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2563 Survival Advantage Associated with Heterozygous Factor V Leiden Mutation in Sars-Cov-2-Infected K18-hACE2 Mice

Program: Oral and Poster Abstracts
Session: 301. Vasculature, Endothelium, Thrombosis and Platelets: Basic and Translational: Poster II
Hematology Disease Topics & Pathways:
Viral, Fundamental Science, Research, SARS-CoV-2/COVID-19, Diseases, Infectious Diseases
Sunday, December 10, 2023, 6:00 PM-8:00 PM

Roberto Aiolfi, PhD1, Jose A. Fernandez, MD, PhD2*, Hiroshi Deguchi1*, Xiao Xu3*, Jeanine Ahmed3*, Miriam Hauer-Jensen3*, John H. Griffin, PhD2, Juan Carlos de la Torre3*, Hartmut Weiler, PhD4 and Laurent O. Mosnier, PhD2

1The Scripps Research Institute, La Jolla, CA
2Scripps Research Institute, La Jolla, CA
3The Scripps Research Institute, La Jolla
4Thrombosis and Hemostasis, Versiti Blood Research Institute, Milwaukee, WI

The pathogenesis of coronavirus disease 2019 (COVID-19) complications in critically ill patients involves virus-mediated cellular damage in infected tissue and secondary organ damage associated with a hyperinflammatory response. The proinflammatory milieu can result in endothelial dysfunction, predisposing patients to thrombosis leading to a life-threatening condition known as COVID-19-associated coagulopathy (CAC) which is driven by cellular and molecular mechanisms that are still unclear. We developed a mouse model based on the K18-hACE2 transgenic mouse recapitulating many of the CAC-associated pathological findings observed in human patients offering a reliable animal model for the study of SARS-CoV-2 pathogenesis. Plasma analysis revealed virus-induced upregulation of endothelial activation markers and alterations of all the measured coagulation factors' activities, resulting first in increased vascular leakage in the lung on day 5 post-infection, followed by the appearance of focal hemorrhagic lesions potentially associated with local thrombotic events on day 7. The infection-associated procoagulant phenotype appeared as early as day 3 post-infection (p.i.). Prothrombin time showed a 1/3 reduction in the normal clotting time in males. The overall procoagulant state was also reflected in the alteration of Factor(F) VIII and FX activity increasing to ~150% compared to uninfected controls. FIX showed the most significant alteration and was ~200% of the normal activity on day 3 p.i. and gradually increased over time, reaching ~350%. We also observed an increase in the activity of FV starting 3 days p.i. at ~210% of the normal level and persisting unchanged up to day 7 p.i. As reported during human infections, FV activity increased without significant changes in protein concentration or FVa levels. Natural anticoagulant and fibrinolytic mechanisms were dysregulated during virus infection resulting in a profound imbalance in thrombus formation and resolution. Infected K18-hACE2 mice showed downregulation of plasma protein C concentration which was not associated with any alteration of liver function, while plasma protein S concentration remained unaltered. Given the procoagulant environment generated after SARS-CoV-2 infection, reducing activated protein C (APC) anticoagulant and cytoprotective activities by blocking APC’s active site with the SPC-54 monoclonal antibody worsened disease outcome and brought the mortality rate from 50% to 90%. In this observed procoagulant pathological context, where we observe increased activity of FV and where a deficiency of APC functions resulted in increased mortality, it wouldn’t be surprising to observe an even more severe phenotype with the addition of APC resistance. To test this idea, we generated K18-hACE2 mice harboring the homologous human FV Leiden (FVL) mutation (R504Q). The Leiden mutation in FV eliminates one of several sites in FVa that are substrates for proteolysis by APC, resulting in diminished inactivation of FVa by APC and preventing the formation of the anticoagulant form of FV that serves as a cofactor for protein S–dependent inactivation of FVIIIa by APC. Upon SARS-CoV-2 infection, the presence of the homozygous FVL mutation in K18-hACE2 mice didn’t affect the severity of the disease as measured by body weight loss during the course of the infection, and homozygous mutated mice had the same mortality rate as FVWT mice. Surprisingly, K18-hACE2 male mice carrying a heterozygous FVL mutation were extremely protected from SARS-CoV-2 infection, as their mortality dropped from 50% to only 15%. Histological analysis reveals how heterozygous FVL mice displayed a great reduction in immune infiltrate-associated fibrin deposition, suggesting an unexpected protective role of this prothrombotic mutation in the development of CAC. The protective effect of FVL heterozygosity may be attributable to enhanced thrombin formation which boosts inflammation and enhanced APC generation controlling proinflammatory and prothrombotic signaling, thus showing a delicate balance achieved by FVL heterozygosity that was lost for FVL homozygosity. As seen also in mouse models of bacterial sepsis, such favorable effects associated with FVL support the somewhat counterintuitive speculation that a partial increase in thrombin production in the early phase of the infection may support the resolution of COVID-19 complications.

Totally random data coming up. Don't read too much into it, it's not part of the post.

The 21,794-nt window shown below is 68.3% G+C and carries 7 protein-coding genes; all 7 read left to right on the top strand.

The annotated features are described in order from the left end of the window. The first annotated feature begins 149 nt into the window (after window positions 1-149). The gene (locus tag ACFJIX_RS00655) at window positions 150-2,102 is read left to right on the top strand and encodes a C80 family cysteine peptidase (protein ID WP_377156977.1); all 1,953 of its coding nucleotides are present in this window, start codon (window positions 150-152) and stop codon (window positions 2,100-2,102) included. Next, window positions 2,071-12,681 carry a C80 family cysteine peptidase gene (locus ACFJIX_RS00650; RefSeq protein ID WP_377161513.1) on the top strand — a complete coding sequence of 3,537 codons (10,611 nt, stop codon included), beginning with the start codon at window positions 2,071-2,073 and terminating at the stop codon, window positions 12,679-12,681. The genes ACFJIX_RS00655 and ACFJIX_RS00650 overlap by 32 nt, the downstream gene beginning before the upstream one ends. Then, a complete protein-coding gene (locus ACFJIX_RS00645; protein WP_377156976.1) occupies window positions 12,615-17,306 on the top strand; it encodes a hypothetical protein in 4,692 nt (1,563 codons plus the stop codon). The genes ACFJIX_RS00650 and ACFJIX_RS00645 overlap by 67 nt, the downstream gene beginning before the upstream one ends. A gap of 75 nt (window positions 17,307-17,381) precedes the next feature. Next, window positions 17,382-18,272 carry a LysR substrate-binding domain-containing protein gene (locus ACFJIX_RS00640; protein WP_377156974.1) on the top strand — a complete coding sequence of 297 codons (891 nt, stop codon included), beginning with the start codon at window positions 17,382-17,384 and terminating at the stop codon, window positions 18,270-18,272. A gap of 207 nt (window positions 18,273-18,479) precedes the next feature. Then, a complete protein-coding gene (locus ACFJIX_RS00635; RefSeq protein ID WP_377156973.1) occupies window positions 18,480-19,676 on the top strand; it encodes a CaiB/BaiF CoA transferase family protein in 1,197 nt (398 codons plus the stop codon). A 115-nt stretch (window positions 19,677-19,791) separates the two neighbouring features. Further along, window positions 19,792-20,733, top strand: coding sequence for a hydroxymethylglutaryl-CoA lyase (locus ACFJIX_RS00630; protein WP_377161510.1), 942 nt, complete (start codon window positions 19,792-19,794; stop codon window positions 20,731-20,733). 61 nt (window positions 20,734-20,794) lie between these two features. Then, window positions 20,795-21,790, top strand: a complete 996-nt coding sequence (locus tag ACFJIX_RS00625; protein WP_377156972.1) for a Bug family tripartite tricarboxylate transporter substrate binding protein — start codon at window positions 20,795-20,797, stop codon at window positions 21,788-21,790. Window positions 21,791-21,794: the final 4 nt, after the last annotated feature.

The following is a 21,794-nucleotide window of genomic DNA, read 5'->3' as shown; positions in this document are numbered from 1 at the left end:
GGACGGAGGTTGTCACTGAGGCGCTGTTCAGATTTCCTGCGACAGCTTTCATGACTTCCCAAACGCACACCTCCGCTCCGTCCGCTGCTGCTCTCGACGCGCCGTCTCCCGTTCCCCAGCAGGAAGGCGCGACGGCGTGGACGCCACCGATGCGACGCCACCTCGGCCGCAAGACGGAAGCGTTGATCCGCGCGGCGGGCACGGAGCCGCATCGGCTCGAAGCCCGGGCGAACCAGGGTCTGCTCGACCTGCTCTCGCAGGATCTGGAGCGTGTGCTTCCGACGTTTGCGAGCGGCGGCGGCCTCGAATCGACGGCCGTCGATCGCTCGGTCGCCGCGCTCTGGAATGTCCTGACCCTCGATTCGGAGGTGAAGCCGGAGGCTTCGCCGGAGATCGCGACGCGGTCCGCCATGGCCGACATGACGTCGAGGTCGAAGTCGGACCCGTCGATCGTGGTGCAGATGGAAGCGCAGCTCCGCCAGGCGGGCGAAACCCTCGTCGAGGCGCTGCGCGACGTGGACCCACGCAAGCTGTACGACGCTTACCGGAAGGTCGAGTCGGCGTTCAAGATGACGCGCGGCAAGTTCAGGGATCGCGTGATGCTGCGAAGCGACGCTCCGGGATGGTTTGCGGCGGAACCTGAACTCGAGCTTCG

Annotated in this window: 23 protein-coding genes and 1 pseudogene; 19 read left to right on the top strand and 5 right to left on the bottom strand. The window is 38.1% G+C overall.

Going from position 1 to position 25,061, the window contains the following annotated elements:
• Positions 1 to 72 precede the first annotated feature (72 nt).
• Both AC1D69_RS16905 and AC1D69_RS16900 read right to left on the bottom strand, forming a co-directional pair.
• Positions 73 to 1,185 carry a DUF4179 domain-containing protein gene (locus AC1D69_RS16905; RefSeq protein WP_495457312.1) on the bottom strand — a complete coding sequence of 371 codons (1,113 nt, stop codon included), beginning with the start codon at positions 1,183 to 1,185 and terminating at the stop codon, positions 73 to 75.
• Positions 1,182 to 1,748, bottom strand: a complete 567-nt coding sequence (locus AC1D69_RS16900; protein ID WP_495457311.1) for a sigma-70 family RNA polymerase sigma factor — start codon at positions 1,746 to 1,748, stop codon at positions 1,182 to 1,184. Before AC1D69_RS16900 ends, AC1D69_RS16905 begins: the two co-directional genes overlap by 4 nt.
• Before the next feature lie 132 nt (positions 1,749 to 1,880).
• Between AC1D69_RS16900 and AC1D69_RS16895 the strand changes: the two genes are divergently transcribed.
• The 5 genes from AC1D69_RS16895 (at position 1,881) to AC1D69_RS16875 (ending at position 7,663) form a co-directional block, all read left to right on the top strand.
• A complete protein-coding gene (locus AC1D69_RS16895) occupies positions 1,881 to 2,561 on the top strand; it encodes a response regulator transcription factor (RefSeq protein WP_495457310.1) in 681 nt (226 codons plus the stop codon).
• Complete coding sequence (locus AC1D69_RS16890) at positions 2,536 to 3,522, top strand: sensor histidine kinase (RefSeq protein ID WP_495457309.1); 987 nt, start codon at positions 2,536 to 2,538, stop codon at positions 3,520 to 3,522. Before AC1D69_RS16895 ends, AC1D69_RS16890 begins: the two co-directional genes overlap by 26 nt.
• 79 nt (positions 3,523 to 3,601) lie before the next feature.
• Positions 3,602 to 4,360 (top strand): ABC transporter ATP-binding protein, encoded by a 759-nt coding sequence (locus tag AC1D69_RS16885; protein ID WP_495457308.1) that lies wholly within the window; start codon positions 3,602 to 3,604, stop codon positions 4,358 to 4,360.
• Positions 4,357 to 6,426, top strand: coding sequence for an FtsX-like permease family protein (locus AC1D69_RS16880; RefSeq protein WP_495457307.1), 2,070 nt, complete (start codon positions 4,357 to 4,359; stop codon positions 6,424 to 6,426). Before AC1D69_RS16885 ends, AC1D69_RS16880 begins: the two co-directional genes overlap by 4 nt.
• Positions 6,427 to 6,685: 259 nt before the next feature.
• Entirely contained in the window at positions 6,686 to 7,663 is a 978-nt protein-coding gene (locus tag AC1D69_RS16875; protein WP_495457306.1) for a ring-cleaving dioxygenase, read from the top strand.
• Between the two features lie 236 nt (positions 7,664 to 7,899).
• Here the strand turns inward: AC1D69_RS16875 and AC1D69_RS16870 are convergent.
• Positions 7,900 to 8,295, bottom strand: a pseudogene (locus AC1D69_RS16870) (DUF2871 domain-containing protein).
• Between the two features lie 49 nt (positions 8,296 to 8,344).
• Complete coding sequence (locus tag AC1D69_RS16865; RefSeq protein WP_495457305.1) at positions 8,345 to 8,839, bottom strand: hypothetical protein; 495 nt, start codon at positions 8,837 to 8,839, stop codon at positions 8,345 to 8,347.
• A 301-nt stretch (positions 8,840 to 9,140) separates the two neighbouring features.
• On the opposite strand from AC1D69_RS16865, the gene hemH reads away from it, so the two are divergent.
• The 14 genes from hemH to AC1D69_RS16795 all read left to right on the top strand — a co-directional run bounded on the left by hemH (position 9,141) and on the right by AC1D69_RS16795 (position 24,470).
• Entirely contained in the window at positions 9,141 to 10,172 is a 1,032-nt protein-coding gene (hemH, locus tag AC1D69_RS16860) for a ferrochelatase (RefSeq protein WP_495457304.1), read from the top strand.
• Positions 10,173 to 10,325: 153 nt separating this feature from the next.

Disclosures: Griffin: Novapep Ltd: Consultancy, Current equity holder in private company, Membership on an entity's Board of Directors or advisory committees. Mosnier: Novapep Ltd: Consultancy, Current equity holder in private company; Roche, Coagulant Therapeutics: Research Funding; Hematerix: Membership on an entity's Board of Directors or advisory committees.

*signifies non-member of ASH